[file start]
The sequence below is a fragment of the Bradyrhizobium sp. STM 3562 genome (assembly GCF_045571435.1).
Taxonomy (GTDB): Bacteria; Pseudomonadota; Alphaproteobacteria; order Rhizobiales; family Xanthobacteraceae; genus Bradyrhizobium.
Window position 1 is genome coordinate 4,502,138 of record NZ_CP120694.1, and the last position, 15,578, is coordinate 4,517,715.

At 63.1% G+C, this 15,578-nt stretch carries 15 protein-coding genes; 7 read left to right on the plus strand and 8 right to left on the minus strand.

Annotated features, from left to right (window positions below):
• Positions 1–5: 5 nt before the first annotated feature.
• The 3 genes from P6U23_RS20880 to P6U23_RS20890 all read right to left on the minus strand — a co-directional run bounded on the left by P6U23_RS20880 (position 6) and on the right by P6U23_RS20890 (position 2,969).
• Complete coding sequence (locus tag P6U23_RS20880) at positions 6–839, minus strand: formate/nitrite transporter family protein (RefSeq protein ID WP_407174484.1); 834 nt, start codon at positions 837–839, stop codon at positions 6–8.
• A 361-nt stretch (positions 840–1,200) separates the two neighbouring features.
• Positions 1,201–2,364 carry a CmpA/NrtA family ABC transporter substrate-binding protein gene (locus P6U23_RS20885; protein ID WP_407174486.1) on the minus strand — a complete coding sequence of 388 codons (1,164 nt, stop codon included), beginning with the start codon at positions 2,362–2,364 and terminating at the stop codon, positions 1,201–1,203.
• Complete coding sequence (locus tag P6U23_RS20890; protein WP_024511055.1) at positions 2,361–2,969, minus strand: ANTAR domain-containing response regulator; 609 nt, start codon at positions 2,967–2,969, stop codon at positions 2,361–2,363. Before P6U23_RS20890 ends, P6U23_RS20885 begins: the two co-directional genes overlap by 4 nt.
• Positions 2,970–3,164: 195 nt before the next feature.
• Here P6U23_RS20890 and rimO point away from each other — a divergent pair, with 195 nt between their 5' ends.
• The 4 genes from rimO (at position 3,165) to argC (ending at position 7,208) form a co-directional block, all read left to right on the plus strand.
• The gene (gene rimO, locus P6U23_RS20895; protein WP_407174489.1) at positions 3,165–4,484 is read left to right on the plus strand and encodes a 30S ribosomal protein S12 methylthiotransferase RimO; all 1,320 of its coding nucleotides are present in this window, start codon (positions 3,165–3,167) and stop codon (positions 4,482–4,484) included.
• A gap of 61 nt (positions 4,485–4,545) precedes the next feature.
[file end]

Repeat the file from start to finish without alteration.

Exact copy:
The sequence below is a fragment of the Bradyrhizobium sp. STM 3562 genome (assembly GCF_045571435.1).
Taxonomy (GTDB): Bacteria; Pseudomonadota; Alphaproteobacteria; order Rhizobiales; family Xanthobacteraceae; genus Bradyrhizobium.
Window position 1 is genome coordinate 4,502,138 of record NZ_CP120694.1, and the last position, 15,578, is coordinate 4,517,715.

At 63.1% G+C, this 15,578-nt stretch carries 15 protein-coding genes; 7 read left to right on the plus strand and 8 right to left on the minus strand.

Annotated features, from left to right (window positions below):
• Positions 1–5: 5 nt before the first annotated feature.
• The 3 genes from P6U23_RS20880 to P6U23_RS20890 all read right to left on the minus strand — a co-directional run bounded on the left by P6U23_RS20880 (position 6) and on the right by P6U23_RS20890 (position 2,969).
• Complete coding sequence (locus tag P6U23_RS20880) at positions 6–839, minus strand: formate/nitrite transporter family protein (RefSeq protein ID WP_407174484.1); 834 nt, start codon at positions 837–839, stop codon at positions 6–8.
• A 361-nt stretch (positions 840–1,200) separates the two neighbouring features.
• Positions 1,201–2,364 carry a CmpA/NrtA family ABC transporter substrate-binding protein gene (locus P6U23_RS20885; protein ID WP_407174486.1) on the minus strand — a complete coding sequence of 388 codons (1,164 nt, stop codon included), beginning with the start codon at positions 2,362–2,364 and terminating at the stop codon, positions 1,201–1,203.
• Complete coding sequence (locus tag P6U23_RS20890; protein WP_024511055.1) at positions 2,361–2,969, minus strand: ANTAR domain-containing response regulator; 609 nt, start codon at positions 2,967–2,969, stop codon at positions 2,361–2,363. Before P6U23_RS20890 ends, P6U23_RS20885 begins: the two co-directional genes overlap by 4 nt.
• Positions 2,970–3,164: 195 nt before the next feature.
• Here P6U23_RS20890 and rimO point away from each other — a divergent pair, with 195 nt between their 5' ends.
• The 4 genes from rimO (at position 3,165) to argC (ending at position 7,208) form a co-directional block, all read left to right on the plus strand.
• The gene (gene rimO, locus P6U23_RS20895; protein WP_407174489.1) at positions 3,165–4,484 is read left to right on the plus strand and encodes a 30S ribosomal protein S12 methylthiotransferase RimO; all 1,320 of its coding nucleotides are present in this window, start codon (positions 3,165–3,167) and stop codon (positions 4,482–4,484) included.
• A gap of 61 nt (positions 4,485–4,545) precedes the next feature.